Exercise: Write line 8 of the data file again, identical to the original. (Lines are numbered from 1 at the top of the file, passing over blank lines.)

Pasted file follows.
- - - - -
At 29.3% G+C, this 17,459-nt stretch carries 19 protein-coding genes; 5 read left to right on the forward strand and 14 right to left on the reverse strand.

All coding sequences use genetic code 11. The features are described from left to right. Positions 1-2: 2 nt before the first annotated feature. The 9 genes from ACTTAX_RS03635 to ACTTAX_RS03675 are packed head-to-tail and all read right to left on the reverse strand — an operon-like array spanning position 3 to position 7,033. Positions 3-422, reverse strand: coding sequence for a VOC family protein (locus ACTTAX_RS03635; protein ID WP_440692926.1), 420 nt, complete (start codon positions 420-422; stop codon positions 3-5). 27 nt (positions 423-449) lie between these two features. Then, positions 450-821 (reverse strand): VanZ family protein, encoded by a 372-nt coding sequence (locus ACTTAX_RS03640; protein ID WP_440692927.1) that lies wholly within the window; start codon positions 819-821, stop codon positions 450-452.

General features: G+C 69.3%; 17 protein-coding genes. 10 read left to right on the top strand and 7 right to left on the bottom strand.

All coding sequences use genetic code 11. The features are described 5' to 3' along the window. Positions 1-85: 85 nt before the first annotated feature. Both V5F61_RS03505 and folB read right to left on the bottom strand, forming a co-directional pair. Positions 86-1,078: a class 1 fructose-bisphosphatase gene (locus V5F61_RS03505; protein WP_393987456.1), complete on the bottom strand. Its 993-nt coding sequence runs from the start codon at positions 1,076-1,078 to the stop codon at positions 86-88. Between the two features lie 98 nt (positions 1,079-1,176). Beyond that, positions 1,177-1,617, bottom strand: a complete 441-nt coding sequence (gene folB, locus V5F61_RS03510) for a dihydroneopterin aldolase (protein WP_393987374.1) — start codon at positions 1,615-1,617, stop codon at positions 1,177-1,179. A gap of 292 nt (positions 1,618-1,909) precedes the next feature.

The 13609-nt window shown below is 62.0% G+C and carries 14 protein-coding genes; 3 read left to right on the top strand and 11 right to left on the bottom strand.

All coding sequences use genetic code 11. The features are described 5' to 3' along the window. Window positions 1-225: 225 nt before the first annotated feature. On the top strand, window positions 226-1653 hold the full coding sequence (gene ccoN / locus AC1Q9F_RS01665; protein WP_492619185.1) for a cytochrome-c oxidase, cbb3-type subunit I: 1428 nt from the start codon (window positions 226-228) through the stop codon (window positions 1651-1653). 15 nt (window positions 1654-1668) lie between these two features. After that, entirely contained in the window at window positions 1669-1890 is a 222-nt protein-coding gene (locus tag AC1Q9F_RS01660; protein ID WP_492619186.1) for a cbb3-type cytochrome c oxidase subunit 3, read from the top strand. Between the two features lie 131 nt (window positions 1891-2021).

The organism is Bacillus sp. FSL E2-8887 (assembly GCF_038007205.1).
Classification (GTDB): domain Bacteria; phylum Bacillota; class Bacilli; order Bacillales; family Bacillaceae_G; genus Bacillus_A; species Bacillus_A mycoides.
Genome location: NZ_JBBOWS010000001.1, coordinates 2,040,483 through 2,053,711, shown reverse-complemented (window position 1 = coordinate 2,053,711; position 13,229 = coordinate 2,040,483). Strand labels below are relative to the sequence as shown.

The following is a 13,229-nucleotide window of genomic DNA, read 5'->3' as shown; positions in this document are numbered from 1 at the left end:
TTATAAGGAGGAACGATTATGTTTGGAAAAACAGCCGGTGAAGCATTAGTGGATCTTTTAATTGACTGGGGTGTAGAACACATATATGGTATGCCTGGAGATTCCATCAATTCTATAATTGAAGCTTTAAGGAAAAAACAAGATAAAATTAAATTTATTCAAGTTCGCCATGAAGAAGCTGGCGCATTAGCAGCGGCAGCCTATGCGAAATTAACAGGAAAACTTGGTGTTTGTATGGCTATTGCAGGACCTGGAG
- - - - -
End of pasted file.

Classification (GTDB): domain Bacteria; phylum Bacillota; class Bacilli; order Bacillales; family Bacillaceae_G; genus Bacillus_A; species Bacillus_A mycoides.